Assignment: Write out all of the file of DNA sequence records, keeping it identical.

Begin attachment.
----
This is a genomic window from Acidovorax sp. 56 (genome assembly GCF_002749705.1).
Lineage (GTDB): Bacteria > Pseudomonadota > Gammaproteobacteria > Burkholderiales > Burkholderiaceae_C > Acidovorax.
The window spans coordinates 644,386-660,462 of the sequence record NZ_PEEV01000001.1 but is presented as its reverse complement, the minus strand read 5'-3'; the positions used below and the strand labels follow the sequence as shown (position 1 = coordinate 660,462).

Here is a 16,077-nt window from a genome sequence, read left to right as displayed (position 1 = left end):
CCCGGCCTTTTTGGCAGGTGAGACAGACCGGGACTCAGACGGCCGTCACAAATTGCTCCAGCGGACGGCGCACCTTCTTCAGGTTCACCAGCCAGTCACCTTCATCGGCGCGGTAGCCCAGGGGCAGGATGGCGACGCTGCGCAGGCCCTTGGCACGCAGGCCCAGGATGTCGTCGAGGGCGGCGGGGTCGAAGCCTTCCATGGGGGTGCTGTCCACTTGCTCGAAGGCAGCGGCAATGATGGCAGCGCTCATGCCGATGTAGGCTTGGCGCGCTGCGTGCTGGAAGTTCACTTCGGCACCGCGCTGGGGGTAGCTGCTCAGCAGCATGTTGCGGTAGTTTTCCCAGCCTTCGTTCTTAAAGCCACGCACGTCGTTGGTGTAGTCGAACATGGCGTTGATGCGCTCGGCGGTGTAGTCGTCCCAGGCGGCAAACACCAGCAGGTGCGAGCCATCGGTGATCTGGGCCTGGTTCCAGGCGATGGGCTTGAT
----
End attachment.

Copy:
This is a genomic window from Acidovorax sp. 56 (genome assembly GCF_002749705.1).
Lineage (GTDB): Bacteria > Pseudomonadota > Gammaproteobacteria > Burkholderiales > Burkholderiaceae_C > Acidovorax.
The window spans coordinates 644,386-660,462 of the sequence record NZ_PEEV01000001.1 but is presented as its reverse complement, the minus strand read 5'-3'; the positions used below and the strand labels follow the sequence as shown (position 1 = coordinate 660,462).

Here is a 16,077-nt window from a genome sequence, read left to right as displayed (position 1 = left end):
CCCGGCCTTTTTGGCAGGTGAGACAGACCGGGACTCAGACGGCCGTCACAAATTGCTCCAGCGGACGGCGCACCTTCTTCAGGTTCACCAGCCAGTCACCTTCATCGGCGCGGTAGCCCAGGGGCAGGATGGCGACGCTGCGCAGGCCCTTGGCACGCAGGCCCAGGATGTCGTCGAGGGCGGCGGGGTCGAAGCCTTCCATGGGGGTGCTGTCCACTTGCTCGAAGGCAGCGGCAATGATGGCAGCGCTCATGCCGATGTAGGCTTGGCGCGCTGCGTGCTGGAAGTTCACTTCGGCACCGCGCTGGGGGTAGCTGCTCAGCAGCATGTTGCGGTAGTTTTCCCAGCCTTCGTTCTTAAAGCCACGCACGTCGTTGGTGTAGTCGAACATGGCGTTGATGCGCTCGGCGGTGTAGTCGTCCCAGGCGGCAAACACCAGCAGGTGCGAGCCATCGGTGATCTGGGCCTGGTTCCAGGCGATGGGCTTGAT